YouTube and Prop 8

There has been quite a bit of commentary about the decision by a Federal judge to allow video of the ongoing Prop 8 constitutionality trial to be posted on YouTube, a decision that has been stayed by the SCOTUS with a final decision due today.

In the meantime, one message is clear: Banning the public from viewing a trial on gay marriage suggests how loosely we should interpret the word “transparency” as it’s applied to government and certainly the judicial system. The government can offer citizens Web 2.0 toys to play with all it wants, giving them the opportunity to have their voices heard via public comments, and the like. But banning video of a landmark court case, whose implications will undoubtedly impact the lives of most Americans, at least by association, shows quite clearly how very behind the curtain the rest of us still are.

[From Internet Evolution – Editor’s Blog – YouTube Awaits Its Verdict in Prop 8 Trial]

Much of the debate has centered on the issue of transparency in the judicial system and potential adverse effects on testifying witnesses but I have a different reason for opposing the move to post court video on YouTube. The government, whether it be federal, state or local, should not be in the business of singling out a single company for benefit or financial gain, whether it be direct or indirect financial gain.

The decision to post video on YouTube does just that; rather than making the video freely available in a range of formats the judge in this instance singled out a single hosting provider that expressly prohibits the downloading and redistribution of content, In order to distribute the Prop 8 court video someone has to distribute it as a branded YouTube video in the embedded YouTube player console.

This record of this court case should not become the property of a single video hosting provider, it is the public record and if the court is intent on making the video of the court proceedings available they should do so in an non-proprietary video format hosted by any service provider that wishes to host it, and/or downloadable from the court website directly.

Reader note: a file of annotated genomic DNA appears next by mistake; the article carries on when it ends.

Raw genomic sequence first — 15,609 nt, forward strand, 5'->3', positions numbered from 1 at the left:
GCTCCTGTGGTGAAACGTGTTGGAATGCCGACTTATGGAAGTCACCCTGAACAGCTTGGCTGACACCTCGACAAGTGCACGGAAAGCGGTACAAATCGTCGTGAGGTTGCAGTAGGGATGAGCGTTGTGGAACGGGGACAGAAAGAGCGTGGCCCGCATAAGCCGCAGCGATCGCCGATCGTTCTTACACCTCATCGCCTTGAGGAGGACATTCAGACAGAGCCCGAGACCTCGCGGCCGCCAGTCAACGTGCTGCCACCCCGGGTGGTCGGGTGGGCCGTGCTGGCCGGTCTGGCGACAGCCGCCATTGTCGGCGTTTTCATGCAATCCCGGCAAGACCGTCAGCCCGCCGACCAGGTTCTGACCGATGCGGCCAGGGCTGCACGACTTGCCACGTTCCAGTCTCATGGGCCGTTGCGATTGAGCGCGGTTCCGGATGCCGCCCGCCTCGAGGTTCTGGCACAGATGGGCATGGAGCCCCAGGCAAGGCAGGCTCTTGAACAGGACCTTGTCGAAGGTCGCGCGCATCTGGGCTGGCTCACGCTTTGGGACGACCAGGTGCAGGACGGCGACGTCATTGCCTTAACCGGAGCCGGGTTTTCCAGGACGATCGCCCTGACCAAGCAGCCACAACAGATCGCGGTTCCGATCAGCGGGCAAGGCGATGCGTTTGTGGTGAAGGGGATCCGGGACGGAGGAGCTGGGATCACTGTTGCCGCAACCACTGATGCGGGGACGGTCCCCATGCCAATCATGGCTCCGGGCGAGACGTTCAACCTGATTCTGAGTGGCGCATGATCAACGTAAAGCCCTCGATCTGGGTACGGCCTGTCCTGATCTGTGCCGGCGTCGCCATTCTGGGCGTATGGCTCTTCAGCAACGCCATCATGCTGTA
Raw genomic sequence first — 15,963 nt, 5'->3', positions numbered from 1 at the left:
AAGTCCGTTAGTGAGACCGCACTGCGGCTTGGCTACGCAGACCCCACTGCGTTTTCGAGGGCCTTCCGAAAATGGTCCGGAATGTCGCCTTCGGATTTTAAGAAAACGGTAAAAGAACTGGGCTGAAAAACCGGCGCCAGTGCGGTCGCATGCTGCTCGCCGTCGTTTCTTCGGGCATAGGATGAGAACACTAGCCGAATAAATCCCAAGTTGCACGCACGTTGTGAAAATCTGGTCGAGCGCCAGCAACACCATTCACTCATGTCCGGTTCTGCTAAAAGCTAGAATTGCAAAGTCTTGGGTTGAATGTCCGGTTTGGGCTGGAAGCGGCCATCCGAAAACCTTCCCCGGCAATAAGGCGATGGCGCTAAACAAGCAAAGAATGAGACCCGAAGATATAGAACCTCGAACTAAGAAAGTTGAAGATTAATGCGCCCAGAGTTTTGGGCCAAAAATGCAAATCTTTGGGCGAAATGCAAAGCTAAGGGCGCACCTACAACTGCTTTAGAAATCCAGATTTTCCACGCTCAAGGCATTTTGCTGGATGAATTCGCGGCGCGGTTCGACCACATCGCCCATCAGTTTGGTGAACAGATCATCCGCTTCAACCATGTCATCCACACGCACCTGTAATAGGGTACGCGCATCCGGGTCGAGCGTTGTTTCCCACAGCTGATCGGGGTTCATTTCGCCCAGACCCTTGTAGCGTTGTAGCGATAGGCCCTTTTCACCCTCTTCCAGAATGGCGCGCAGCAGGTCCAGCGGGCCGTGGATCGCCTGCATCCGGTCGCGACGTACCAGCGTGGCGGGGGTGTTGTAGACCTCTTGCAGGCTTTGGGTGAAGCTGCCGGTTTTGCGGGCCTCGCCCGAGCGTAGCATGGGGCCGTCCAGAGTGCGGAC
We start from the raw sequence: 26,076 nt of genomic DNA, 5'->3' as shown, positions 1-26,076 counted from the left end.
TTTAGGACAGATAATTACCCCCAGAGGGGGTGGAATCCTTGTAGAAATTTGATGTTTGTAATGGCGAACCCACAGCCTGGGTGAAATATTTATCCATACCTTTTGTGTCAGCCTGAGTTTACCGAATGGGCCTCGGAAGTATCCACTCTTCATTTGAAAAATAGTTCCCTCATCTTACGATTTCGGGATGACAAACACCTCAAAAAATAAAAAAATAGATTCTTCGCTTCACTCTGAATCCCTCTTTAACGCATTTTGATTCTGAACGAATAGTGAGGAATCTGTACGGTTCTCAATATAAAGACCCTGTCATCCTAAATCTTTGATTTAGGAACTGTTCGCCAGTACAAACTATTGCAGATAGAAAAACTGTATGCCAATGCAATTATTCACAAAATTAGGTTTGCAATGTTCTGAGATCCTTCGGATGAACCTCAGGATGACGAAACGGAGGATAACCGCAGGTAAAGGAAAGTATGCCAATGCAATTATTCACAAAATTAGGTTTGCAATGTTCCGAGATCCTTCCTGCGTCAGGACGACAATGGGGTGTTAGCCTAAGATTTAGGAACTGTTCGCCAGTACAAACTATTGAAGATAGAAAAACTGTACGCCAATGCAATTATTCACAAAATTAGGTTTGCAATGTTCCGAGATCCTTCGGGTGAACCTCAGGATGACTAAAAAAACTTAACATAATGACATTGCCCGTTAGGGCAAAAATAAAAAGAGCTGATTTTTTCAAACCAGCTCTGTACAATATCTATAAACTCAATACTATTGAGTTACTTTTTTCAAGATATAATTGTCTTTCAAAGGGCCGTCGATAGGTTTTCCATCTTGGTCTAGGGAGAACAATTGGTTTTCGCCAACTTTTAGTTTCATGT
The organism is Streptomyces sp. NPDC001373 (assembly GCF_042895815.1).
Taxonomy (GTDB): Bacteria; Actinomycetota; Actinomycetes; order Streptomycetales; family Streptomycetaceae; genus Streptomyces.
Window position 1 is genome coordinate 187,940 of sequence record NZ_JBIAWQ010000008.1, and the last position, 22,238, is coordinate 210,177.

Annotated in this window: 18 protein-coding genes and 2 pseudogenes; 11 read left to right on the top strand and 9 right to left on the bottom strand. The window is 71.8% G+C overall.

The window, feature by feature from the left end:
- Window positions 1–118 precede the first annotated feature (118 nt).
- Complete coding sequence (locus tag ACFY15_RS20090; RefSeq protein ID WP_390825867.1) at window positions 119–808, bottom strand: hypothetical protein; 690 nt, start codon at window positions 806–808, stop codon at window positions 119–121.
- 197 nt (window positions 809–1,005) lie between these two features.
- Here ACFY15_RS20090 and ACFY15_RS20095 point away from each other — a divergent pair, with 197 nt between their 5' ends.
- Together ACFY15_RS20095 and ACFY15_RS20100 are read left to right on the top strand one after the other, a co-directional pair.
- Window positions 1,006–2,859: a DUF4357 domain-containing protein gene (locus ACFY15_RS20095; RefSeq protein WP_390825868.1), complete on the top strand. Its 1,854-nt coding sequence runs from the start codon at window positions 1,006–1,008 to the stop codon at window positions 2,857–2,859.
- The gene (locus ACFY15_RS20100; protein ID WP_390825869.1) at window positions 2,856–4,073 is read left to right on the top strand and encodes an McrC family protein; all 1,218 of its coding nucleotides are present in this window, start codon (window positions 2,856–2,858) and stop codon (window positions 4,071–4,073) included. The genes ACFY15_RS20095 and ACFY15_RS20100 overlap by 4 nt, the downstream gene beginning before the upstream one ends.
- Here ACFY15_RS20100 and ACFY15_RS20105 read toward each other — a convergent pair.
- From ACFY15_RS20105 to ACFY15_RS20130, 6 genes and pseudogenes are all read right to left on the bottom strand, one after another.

Government should never be in the business of picking winners and losers in business, there’s been far too much of that going on lately and the results speak for themselves.

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Google and China

Larry wrote this today and I think it pretty much sums up the situation for Google in China.

Reading all of this laid out in a blog post can be summed up in one word: Wow. Now let’s look at how Google arrived at this big decision, which could result in a complete pullout. Why would the Chinese government give a hoot if Google leaves the country? If Google departed, the Chinese government’s chosen champion—Baidu—will lock up all the search share. Baidu already has 63 percent of the Chinese market, according to comScore.

[From Assessing Google’s showdown with China: Does it make sense? | Between the Lines | ]

I think we all need to accept that China is not a developing country, it is a developed country with technology competency and a drive to become self-sufficient in all technology markets. At every turn over the last few years native companies have been favored over foreigners, reflecting the cultural mindset of the Chinese and the policy of the technocrats.

It’s not just in consumer and industrial technologies either, there are over 20 nuclear power plants under construction in China which reflects the official policy of Beijing to build the expertise to be completely self-sufficient in nuclear reactor engineering and manufacturing, as well as the nuclear fuel cycle, which originally supported their weapons programs. Hydrocarbons are a transition strategy for China, the end game for that country is domestically produced electricity backstopped with reliable supplies of crude.

China is fully engaged in developing it’s own aviation industry, focusing initially on a China engineered and manufactured turbofan jet engine, with plans for a commercial jumbo jet in the design phases. This parallels the China space industry that has been in successful operation for a few years now.

The automobile market in China is already the largest in the world and a burgeoning number of Chinese companies have quickly developed sophisticated domestic capabilities. The technocrats have also dictated that China will be a leader in electric vehicle design and production within 3 years, which given their current state of the art seems rather unrealistic but even if it’s 5 or 7 years the result will be the same.

Underlying all of these plans is a well funded and extensively organized network supporting industrial espionage on a scale never before seen. It is plausible that the Google China announcement is more centered on the theft of intellectual property than the hacking of Gmail accounts, although I don’t wish to diminish the seriousness of the latter.

I wrote almost 3 years ago to the day that Google would regret agreeing to censor web content in China, that is was utter hypocrisy on the part of Google to do so and a betrayal of their brand values. Over the years we have seen Google walk back from their decision, at first stating that it was a mistake and now a full and complete departure appears in the works. Google got beat by China and we are all worse off as a result… you can’t sleep with dogs and not expect to get some fleas as a result.